At noontime on the East Coast, the BBC is reporting that at least 33 people died in a series of four explosions in London during the morning rush hour there. Reports indicate that three of the attacks occurred in the underground subway system and one on a double-decker bus. Officials suspended underground service in Britain's capital and Prime Minister Tony Blair left the G-8 summit in Scotland to coordinate the government's response, according to news reports. Assaults on transportation and commercial targets during rush-hour traffic previously occurred in Madrid in 2004, and on Sept. 11, 2001 in the U.S. Tourists who, in addition to workers, may have been targeted in today's attack, according to some initial reports, have also been targeted in past bombings in Tunisia, Kenya, and Jakarta and Bali in Indonesia. For details on the economic impact of the latest terrorist strike, read this story from the BBC and this story from the New York Times.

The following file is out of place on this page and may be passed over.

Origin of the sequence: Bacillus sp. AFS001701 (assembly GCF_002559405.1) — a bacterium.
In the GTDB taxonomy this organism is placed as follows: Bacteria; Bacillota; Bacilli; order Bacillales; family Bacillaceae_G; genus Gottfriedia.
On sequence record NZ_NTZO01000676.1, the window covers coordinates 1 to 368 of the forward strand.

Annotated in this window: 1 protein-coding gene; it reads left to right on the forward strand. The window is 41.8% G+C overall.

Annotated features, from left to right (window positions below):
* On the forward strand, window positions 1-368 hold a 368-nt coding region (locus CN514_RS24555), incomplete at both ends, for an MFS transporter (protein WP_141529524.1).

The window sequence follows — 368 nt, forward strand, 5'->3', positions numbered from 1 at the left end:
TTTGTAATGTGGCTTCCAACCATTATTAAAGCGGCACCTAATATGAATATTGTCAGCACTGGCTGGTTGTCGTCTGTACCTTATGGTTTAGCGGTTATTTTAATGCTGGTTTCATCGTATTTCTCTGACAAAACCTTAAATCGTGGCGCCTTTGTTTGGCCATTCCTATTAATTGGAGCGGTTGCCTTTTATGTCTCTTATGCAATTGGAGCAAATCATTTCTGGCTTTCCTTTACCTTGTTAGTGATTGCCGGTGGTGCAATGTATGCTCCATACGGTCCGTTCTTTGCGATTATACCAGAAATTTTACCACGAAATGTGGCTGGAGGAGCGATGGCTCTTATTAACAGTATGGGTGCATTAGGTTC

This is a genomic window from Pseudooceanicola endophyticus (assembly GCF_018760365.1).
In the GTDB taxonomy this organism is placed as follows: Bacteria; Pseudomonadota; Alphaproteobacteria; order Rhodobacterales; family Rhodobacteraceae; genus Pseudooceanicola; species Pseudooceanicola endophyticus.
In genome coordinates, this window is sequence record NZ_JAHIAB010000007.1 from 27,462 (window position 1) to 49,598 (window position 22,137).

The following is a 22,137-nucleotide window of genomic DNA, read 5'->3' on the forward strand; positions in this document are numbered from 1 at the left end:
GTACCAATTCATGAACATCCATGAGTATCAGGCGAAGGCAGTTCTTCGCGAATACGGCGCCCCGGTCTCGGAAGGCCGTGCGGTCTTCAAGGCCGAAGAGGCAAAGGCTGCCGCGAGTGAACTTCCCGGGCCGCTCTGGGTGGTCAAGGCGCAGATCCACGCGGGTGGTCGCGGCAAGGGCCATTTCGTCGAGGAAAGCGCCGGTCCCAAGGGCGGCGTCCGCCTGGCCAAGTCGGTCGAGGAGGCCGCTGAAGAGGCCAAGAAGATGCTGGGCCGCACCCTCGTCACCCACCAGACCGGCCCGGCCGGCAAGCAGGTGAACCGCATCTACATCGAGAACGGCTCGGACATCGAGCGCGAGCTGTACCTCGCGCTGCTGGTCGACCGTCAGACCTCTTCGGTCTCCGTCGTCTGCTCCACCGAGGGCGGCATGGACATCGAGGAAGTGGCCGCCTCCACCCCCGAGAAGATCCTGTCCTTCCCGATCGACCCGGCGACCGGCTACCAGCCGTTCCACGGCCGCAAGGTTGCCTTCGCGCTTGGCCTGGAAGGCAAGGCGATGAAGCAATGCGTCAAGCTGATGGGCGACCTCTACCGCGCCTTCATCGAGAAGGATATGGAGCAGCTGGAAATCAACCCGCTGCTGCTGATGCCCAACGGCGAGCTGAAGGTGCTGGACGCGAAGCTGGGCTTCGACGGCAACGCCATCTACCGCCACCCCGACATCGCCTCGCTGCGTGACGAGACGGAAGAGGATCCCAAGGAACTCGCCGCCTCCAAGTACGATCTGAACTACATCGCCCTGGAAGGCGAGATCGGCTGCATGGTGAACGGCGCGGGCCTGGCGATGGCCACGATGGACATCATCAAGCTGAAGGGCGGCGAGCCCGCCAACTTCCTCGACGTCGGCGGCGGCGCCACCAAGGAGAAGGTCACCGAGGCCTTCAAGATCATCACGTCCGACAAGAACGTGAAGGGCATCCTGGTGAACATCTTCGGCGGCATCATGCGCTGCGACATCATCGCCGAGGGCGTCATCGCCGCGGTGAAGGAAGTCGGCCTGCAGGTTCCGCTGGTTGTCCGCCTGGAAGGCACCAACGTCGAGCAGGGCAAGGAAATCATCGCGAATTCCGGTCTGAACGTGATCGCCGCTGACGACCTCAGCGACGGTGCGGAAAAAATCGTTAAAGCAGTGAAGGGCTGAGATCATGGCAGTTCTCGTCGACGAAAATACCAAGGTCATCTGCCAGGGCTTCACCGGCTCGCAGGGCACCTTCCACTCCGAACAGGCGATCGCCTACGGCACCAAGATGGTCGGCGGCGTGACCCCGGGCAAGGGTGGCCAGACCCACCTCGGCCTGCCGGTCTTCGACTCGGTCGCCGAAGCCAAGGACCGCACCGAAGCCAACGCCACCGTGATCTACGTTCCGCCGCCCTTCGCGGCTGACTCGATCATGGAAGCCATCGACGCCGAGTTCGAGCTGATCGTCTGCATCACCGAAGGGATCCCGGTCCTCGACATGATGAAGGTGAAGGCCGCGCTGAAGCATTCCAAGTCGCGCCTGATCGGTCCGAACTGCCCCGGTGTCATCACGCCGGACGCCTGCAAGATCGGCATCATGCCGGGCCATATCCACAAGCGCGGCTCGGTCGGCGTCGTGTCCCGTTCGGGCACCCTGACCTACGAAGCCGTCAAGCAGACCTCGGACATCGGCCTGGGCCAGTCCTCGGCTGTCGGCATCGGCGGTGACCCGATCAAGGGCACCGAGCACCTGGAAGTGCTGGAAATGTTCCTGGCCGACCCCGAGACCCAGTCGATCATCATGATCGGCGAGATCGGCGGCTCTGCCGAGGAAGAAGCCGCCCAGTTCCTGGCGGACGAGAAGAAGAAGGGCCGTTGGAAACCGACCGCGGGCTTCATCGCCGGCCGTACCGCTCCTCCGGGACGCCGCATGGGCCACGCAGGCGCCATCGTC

Last updated: Jul 7, 2005
MIKE HOFMAN was previously editor of Inc.com and a deputy editor at Inc. magazine, which he joined in 1996. The site was nominated for a National Magazine Award for Digital Media in 2010, and was named the best business website by Folio Magazine. In 2006, Hofman was part of a team of writers nominated for a Webby Award for best business blog. He lives in New York City. @mikehofman